Getting Away with Torture

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Global Governance 11 (2005), 389–406

REVIEW ESSAY

Getting Away with Torture
Kenneth Roth
The Bush administration’s use of torture and inhumane treatment has undermined one of the most basic global standards governing how governments can treat people under their control. Contrary to the efforts of the administration to pass this abuse off as the spontaneous misconduct of a few low-level soldiers, ample evidence demonstrates that it reflects policy decisions taken at the highest levels of the U.S. government. Repairing the damage done to global standards will require acknowledging this policy role and launching a genuinely independent investigation to identify those responsible and hold them accountable. The creation of regulated exceptions to the absolute prohibition of torture and mistreatment, as suggested by several academics, will not redeem the tarnished reputation of the United States or restore the global standards that the Bush administration has so severely damaged. KEYWORDS: torture, Abu Ghraib, Guatánamo, interrogation, cruel treatment.

B’Tselem, “Legislation Allowing the Use of Physical Force and Mental Coercion in Interrogations by the General Security Service,” B’Tselem Position Paper, January 2000, 80 pp.
Mark Danner, Torture and Truth: America, Abu Ghraib, and the War on Terror (New York: New York Review of Books, 2004), 592 pp.
Alan M. Dershowitz, Why Terrorism Works: Understanding the Threat, Responding to the Challenge (New Haven: Yale University Press, 2002), 288 pp.
Karen J. Greenberg and Joshua L. Dratel, eds., The Torture Papers: The Road to Abu Ghraib (New York: Cambridge University Press,
2005), 1,284 pp.
Philip B. Heymann and Juliette N. Kayyem, Preserving Security and Democratic Freedoms in the War on Terrorism (Cambridge: Belfer Center for Science and International Affairs, 2004), 195 pp. Human Rights Watch, The Road to Abu Ghraib (New York: Human

Rights Watch, 2004), 37 pp.
Sanford Levinson, ed., Torture: A Collection (Oxford: Oxford University Press, 2004), 328 pp. 389

390

Getting Away with Torture

ho would have thought it still necessary to debate the merits of torture? Sure, there are always some governments that torture, but they do it clandestinely. Torture is inherently shameful—something that, if practiced, is done in the shadows. In the system of international human rights law and institutions that has been constructed since World War II, there is no more basic prohibition than the ban on torture. Even the right to life admits exceptions, such as the killing of combatants allowed in wartime. But torture is forbidden unconditionally, whether in time of peace or war, whether at the local police precinct or in the face of a major security threat.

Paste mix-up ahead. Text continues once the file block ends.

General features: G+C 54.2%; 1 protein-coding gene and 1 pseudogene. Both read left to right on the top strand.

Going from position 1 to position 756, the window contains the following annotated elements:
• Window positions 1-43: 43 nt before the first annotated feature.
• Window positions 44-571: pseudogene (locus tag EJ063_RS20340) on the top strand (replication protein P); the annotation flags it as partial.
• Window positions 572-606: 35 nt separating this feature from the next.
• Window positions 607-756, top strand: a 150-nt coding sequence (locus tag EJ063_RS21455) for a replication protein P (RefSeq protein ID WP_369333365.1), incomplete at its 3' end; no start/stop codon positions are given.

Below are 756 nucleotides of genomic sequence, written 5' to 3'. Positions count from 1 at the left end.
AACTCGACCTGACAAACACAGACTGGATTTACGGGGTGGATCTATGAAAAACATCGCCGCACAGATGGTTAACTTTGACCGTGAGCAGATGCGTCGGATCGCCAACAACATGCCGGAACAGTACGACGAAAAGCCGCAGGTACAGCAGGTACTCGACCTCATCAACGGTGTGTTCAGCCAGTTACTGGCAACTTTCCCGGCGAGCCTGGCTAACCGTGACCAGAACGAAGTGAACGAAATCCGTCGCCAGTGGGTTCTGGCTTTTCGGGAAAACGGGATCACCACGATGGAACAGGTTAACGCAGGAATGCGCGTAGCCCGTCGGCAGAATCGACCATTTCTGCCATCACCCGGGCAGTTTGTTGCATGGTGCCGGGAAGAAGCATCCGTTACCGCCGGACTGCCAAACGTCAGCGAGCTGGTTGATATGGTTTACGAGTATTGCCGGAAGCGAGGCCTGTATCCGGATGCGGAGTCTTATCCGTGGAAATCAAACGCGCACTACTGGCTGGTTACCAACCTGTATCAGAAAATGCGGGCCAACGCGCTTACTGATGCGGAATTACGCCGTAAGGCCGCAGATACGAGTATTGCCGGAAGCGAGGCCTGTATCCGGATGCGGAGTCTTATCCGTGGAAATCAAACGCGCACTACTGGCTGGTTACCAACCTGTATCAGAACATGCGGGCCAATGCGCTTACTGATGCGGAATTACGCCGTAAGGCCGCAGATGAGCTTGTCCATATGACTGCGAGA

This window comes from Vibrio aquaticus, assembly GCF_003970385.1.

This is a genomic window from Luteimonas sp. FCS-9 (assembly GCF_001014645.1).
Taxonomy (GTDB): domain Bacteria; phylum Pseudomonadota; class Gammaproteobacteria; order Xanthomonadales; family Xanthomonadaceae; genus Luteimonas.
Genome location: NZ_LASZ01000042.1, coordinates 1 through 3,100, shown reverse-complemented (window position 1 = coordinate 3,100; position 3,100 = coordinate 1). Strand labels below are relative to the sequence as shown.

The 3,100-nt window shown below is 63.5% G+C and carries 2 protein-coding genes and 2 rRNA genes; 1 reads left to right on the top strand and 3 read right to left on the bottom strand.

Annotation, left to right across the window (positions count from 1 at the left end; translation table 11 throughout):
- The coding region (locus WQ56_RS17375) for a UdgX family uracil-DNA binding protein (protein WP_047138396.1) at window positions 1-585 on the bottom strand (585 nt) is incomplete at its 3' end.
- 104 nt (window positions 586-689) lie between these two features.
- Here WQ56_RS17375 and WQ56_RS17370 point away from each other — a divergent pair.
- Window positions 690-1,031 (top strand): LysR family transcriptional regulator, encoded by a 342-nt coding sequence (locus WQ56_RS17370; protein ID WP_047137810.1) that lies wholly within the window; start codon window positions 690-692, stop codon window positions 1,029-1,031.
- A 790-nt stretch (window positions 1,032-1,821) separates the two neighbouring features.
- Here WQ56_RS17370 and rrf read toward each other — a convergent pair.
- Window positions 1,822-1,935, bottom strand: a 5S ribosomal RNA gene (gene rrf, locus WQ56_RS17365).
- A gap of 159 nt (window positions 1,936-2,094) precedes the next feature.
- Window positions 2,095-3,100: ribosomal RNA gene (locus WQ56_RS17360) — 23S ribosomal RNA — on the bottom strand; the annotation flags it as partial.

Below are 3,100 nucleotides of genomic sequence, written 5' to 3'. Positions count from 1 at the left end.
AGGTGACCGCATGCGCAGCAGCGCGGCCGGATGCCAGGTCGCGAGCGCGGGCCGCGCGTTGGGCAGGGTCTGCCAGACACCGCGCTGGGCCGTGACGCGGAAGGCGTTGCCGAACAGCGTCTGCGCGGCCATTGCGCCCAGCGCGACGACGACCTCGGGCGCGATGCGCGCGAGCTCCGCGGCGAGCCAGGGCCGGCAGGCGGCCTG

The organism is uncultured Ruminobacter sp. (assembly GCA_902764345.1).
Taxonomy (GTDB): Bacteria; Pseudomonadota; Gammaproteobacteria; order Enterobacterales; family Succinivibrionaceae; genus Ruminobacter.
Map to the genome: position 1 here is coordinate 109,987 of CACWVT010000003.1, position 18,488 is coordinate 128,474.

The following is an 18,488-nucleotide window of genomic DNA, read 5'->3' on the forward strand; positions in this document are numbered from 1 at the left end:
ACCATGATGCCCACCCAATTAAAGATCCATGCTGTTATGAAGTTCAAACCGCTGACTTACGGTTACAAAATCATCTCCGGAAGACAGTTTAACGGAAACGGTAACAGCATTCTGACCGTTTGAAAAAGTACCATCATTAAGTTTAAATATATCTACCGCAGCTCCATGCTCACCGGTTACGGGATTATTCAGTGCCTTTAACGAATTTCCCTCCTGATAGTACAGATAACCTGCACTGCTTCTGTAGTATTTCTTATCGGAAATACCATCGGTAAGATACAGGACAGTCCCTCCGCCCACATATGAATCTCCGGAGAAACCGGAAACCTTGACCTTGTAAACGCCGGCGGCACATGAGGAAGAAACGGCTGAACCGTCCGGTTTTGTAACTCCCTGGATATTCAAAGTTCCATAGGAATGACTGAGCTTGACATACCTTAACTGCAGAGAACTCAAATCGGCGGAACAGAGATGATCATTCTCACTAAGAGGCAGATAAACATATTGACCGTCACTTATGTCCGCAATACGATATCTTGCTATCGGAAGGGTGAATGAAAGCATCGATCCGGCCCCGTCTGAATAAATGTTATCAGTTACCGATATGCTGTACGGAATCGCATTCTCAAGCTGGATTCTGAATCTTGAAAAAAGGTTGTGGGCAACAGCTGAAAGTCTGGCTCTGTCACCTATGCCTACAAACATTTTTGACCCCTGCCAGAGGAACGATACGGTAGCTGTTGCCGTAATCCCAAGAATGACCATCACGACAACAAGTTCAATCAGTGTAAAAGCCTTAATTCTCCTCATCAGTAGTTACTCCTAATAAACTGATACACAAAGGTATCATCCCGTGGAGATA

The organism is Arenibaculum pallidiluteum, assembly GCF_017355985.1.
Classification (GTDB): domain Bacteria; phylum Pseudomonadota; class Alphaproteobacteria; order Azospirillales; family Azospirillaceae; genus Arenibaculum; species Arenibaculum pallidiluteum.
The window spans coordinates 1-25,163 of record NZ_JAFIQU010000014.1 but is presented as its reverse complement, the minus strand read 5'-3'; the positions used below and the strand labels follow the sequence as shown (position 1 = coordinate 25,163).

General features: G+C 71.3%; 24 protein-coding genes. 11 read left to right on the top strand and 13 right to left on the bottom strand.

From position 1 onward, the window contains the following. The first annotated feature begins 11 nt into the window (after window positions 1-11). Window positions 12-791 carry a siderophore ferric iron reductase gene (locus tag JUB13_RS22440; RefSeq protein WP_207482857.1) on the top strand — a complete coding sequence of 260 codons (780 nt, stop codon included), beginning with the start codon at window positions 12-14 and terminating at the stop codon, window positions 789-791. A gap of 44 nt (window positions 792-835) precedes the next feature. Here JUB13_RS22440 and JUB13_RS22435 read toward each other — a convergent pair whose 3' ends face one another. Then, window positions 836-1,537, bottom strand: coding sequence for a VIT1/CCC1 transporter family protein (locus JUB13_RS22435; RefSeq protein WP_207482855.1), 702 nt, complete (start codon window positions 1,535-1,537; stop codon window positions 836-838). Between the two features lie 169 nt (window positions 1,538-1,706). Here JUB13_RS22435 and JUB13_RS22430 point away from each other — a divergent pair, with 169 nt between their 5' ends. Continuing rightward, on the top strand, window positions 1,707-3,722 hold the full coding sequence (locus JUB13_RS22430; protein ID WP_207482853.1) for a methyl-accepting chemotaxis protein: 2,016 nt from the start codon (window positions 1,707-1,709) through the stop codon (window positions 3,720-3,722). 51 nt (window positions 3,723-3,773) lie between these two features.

Yet, suddenly, following the terrorist attacks of September 11, 2001, torture and related mistreatment have become serious policy options for the United States. Academics are proposing ways to regulate the pain that can be inflicted on suspects in detention. Overly clever U.S. government lawyers have tried to define away laws against torture. The Bush administration claims latitude to abuse detainees that its predecessors would never have dared to contemplate. Washington’s new willingness to contemplate torture is not just theoretical. The abuse of prisoners has flourished in the gulag of offshore detention centers that the Bush administration now maintains in Guantánamo, Iraq, Afghanistan, and the secret dungeons where the U.S. government’s “disappeared” prisoners are held. Hidden from public scrutiny, shielded from legal accountability, the interrogators in these facilities have been allowed to flout the most basic rules for the decent and humane treatment of detainees.

Yet torture remains the despicable practice it has always been. It dehumanizes people by treating them as pawns to be manipulated through their pain. It harnesses the awesome power of the state and applies it to human beings at their most vulnerable....
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